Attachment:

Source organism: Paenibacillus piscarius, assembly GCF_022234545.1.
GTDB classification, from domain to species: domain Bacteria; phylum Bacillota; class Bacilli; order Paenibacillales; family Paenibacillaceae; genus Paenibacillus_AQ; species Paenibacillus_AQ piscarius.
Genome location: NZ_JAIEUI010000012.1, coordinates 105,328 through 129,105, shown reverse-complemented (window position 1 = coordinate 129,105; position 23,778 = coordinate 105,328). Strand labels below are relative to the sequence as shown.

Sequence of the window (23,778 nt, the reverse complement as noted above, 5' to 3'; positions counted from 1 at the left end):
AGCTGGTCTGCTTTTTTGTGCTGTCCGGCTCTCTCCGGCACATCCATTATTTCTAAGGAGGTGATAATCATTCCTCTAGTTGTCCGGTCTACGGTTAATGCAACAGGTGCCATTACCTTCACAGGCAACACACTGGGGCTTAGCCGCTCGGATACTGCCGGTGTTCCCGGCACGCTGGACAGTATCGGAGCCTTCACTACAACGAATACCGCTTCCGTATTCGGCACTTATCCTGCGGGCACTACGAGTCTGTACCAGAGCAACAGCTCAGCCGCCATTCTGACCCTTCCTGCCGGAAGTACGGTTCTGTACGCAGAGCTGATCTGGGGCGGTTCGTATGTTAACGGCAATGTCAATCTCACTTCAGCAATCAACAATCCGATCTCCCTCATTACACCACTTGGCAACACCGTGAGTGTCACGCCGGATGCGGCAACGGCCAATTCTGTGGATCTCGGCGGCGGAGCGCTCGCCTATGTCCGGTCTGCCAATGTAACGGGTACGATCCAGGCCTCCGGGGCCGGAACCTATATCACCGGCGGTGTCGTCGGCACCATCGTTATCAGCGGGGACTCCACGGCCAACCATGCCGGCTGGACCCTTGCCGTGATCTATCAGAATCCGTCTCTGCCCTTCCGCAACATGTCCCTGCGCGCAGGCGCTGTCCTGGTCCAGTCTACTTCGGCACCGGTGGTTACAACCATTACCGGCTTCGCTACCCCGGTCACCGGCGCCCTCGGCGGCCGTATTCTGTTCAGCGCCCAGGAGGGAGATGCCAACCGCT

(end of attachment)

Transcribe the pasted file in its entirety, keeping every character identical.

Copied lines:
Source organism: Paenibacillus piscarius, assembly GCF_022234545.1.
GTDB classification, from domain to species: domain Bacteria; phylum Bacillota; class Bacilli; order Paenibacillales; family Paenibacillaceae; genus Paenibacillus_AQ; species Paenibacillus_AQ piscarius.
Genome location: NZ_JAIEUI010000012.1, coordinates 105,328 through 129,105, shown reverse-complemented (window position 1 = coordinate 129,105; position 23,778 = coordinate 105,328). Strand labels below are relative to the sequence as shown.

Sequence of the window (23,778 nt, the reverse complement as noted above, 5' to 3'; positions counted from 1 at the left end):
AGCTGGTCTGCTTTTTTGTGCTGTCCGGCTCTCTCCGGCACATCCATTATTTCTAAGGAGGTGATAATCATTCCTCTAGTTGTCCGGTCTACGGTTAATGCAACAGGTGCCATTACCTTCACAGGCAACACACTGGGGCTTAGCCGCTCGGATACTGCCGGTGTTCCCGGCACGCTGGACAGTATCGGAGCCTTCACTACAACGAATACCGCTTCCGTATTCGGCACTTATCCTGCGGGCACTACGAGTCTGTACCAGAGCAACAGCTCAGCCGCCATTCTGACCCTTCCTGCCGGAAGTACGGTTCTGTACGCAGAGCTGATCTGGGGCGGTTCGTATGTTAACGGCAATGTCAATCTCACTTCAGCAATCAACAATCCGATCTCCCTCATTACACCACTTGGCAACACCGTGAGTGTCACGCCGGATGCGGCAACGGCCAATTCTGTGGATCTCGGCGGCGGAGCGCTCGCCTATGTCCGGTCTGCCAATGTAACGGGTACGATCCAGGCCTCCGGGGCCGGAACCTATATCACCGGCGGTGTCGTCGGCACCATCGTTATCAGCGGGGACTCCACGGCCAACCATGCCGGCTGGACCCTTGCCGTGATCTATCAGAATCCGTCTCTGCCCTTCCGCAACATGTCCCTGCGCGCAGGCGCTGTCCTGGTCCAGTCTACTTCGGCACCGGTGGTTACAACCATTACCGGCTTCGCTACCCCGGTCACCGGCGCCCTCGGCGGCCGTATTCTGTTCAGCGCCCAGGAGGGAGATGCCAACCGCT